In its latest attempt to build market credibility, China on Monday launched the Science and Technology Innovation Board, or "STAR Market," on which 25 companies were listed.China Economyread more
The Iranian Intelligence Ministry held a briefing on Monday where they announced the alleged spies were Iranian citizens but trained by the CIA.World Newsread more
Equifax will pay at least $575 million, and potentially as much as $700 million, to settle allegations over its massive over 2017 data breach, U.S. regulators said in a...Technologyread more
The U.S. will likely emerge the winner in a "cold currency war" that is heating up, an expert said.Currenciesread more
Two traders say Boeing's on the path to recovery.Trading Nationread more
These box office numbers do not include the cost of production or marketing costs. They also don't count the billions in merchandising that Disney has made over the last...Entertainmentread more
Tariffs are the only instrument left for addressing China's systematic and excessive surpluses on its U.S. trades, writes Michael Ivanovitch.US Economyread more
The U.K. will find out who its next prime minister will be this week as voting within the U.K.'s ruling Conservative Party comes to a close.Europe Politicsread more
When Cathy Hsu and Tony Hsieh wanted to build an English language app for Chinese children, they decided to follow Facebook and Google's lead.Start-upsread more
Stocks in Asia were lower on Monday, as shares on a new Nasdaq-style technology board on the Shanghai Stock Exchange skyrocketed on their debut day.Asia Marketsread more
The U.S. presidential race is capturing the interest of every nation as onlookers look to see who becomes the next "leader of the free world."
According to Bob McNally, president of consulting firm Rapidan Group, countries in the oil-producing Middle East, including Saudi Arabia, are hoping for Hillary Clinton to become president.
The presidential election is scheduled for early November and the two leading contenders are viewed as Donald Trump, the presumptive Republican nominee, and Clinton, front-runner for the Democratic nomination.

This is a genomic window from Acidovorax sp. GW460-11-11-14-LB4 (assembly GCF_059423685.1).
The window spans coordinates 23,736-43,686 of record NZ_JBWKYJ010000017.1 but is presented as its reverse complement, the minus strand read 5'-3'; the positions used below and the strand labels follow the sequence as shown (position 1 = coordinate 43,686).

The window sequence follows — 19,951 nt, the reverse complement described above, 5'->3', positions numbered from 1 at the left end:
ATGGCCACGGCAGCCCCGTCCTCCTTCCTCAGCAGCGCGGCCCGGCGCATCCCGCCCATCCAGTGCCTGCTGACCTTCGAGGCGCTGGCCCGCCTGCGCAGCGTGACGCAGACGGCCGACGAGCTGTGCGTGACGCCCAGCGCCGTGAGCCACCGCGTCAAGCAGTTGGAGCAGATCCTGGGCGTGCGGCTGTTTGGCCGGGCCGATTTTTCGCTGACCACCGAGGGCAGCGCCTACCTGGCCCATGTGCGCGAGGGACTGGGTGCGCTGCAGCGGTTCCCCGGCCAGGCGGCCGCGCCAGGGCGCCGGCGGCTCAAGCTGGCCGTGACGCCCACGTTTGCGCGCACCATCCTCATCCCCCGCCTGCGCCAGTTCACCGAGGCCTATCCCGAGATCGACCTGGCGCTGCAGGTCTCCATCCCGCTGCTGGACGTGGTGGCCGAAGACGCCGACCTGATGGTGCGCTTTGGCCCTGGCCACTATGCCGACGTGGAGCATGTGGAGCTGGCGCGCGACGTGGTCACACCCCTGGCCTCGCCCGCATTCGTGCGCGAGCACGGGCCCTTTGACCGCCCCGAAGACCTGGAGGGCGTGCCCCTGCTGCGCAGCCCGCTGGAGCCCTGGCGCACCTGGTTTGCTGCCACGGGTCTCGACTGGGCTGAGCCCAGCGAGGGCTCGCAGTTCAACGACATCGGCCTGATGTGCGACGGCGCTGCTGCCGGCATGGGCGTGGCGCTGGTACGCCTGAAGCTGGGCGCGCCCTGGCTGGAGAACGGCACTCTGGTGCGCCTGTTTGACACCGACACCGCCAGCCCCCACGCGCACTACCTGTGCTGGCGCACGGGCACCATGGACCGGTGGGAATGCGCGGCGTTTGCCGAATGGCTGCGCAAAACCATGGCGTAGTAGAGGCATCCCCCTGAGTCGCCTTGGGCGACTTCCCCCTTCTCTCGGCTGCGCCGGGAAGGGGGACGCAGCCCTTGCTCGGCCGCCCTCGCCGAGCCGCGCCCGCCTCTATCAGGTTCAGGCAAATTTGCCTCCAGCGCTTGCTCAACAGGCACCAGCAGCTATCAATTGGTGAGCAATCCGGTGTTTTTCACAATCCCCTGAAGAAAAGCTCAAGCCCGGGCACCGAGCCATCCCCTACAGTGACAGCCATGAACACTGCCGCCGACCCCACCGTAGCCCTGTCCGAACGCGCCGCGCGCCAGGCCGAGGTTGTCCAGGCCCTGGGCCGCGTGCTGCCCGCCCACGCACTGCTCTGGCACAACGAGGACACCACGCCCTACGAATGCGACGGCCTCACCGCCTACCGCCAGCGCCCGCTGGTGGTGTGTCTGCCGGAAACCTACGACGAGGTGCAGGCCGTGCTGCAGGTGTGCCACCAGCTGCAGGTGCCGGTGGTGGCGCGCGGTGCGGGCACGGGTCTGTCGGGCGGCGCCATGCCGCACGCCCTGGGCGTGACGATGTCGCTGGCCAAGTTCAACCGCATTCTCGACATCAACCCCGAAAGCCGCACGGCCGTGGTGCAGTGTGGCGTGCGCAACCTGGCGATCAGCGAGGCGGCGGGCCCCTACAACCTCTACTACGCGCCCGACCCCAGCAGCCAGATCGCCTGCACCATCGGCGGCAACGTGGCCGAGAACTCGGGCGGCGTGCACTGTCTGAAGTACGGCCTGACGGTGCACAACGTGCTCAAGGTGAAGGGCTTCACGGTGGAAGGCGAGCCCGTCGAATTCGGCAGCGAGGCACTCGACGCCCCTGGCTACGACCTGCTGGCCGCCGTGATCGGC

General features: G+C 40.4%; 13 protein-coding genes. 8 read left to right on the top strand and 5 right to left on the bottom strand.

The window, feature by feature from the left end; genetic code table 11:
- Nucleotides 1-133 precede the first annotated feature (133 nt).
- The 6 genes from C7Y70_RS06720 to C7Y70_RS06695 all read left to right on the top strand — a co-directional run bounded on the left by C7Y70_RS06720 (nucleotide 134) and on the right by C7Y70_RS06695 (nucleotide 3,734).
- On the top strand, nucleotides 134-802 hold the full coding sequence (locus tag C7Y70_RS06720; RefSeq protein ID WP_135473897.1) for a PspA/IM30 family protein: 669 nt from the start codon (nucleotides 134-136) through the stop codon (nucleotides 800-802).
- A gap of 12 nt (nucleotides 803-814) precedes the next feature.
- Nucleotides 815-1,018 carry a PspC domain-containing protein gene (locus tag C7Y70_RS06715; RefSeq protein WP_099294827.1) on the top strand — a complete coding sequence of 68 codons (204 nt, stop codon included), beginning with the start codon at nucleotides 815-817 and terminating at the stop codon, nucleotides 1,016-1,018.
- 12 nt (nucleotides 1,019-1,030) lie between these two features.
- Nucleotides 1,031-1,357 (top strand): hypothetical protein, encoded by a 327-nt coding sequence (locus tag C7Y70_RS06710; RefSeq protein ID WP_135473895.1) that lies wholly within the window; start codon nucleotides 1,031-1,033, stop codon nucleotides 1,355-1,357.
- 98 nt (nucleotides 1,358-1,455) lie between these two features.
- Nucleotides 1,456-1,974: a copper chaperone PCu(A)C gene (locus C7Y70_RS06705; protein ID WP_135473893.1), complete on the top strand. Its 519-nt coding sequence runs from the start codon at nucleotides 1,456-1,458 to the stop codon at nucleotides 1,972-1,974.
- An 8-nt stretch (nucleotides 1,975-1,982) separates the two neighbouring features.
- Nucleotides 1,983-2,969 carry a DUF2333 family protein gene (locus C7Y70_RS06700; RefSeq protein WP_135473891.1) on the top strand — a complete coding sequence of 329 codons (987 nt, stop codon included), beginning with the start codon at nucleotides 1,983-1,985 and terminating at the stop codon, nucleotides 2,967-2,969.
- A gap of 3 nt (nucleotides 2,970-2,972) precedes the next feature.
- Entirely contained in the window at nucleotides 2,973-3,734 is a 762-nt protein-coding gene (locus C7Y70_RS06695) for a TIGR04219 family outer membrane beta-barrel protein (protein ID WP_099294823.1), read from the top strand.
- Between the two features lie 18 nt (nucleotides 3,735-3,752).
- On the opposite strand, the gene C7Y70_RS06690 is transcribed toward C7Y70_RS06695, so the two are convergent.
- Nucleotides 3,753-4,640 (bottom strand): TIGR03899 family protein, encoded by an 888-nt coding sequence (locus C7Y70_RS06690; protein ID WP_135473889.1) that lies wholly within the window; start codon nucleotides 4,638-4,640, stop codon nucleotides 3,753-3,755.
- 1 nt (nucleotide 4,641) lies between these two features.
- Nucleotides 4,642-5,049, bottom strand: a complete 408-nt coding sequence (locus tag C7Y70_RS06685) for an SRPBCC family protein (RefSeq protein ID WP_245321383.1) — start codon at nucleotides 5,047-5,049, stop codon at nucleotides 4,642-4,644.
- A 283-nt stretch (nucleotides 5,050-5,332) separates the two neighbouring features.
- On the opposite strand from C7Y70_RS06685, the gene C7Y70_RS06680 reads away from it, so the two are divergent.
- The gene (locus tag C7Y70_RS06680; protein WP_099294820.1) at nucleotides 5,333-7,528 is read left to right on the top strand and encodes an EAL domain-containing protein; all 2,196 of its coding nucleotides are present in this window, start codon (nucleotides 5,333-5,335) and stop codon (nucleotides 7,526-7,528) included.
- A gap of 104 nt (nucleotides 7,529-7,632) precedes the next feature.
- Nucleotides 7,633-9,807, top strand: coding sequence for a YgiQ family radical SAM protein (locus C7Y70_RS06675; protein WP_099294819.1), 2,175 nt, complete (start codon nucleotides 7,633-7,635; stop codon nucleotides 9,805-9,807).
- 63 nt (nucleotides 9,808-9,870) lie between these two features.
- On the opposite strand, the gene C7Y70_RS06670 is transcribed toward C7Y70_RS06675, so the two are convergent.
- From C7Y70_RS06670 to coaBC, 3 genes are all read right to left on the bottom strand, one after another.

"It is no secret that the Saudis and other Gulf Sunni powers are rooting for Mrs. Clinton," McNally told CNBC from Vienna ahead of Thursday's widely eyed OPEC meeting.
"(There is) a lot of concern and anxiety about what Donald Trump would mean," he said.
McNally added that President Barack Obama might as well be out of office already, describing his administration as "very much a lame duck."
Trump has criticized Saudi Arabia in the past, saying the U.S. should stop buying oil from the kingdom if it does not help fight so-called Islamic State militants.
Trump advisor and North Dakota Republican congressman Kevin Cramer recently urged the billionaire businessman to criticize OPEC — of which Saudi Arabia is the de facto leader —for manipulating oil prices.
"We have to look at the global playing field and see which of our partners – OPEC, Iran, Russia – are playing fair in the global marketplace," Cramer advised Trump, according to a Reuters article citing the congressman.
Trump laid out his energy plan for the U.S. in a speech at an oil conference in North Dakota last week. His plan involves complete independence from overseas oil imports, less regulation and more drilling.
"America's incredible energy potential remains untapped. It's a wound that is totally self-inflicted," he said, according to media reports.
Trump also said he would approve the Keystone XL, a proposed oil pipeline in Canada and the U.S. that has been blocked by Obama, but would demand a cut of any profit Canada made.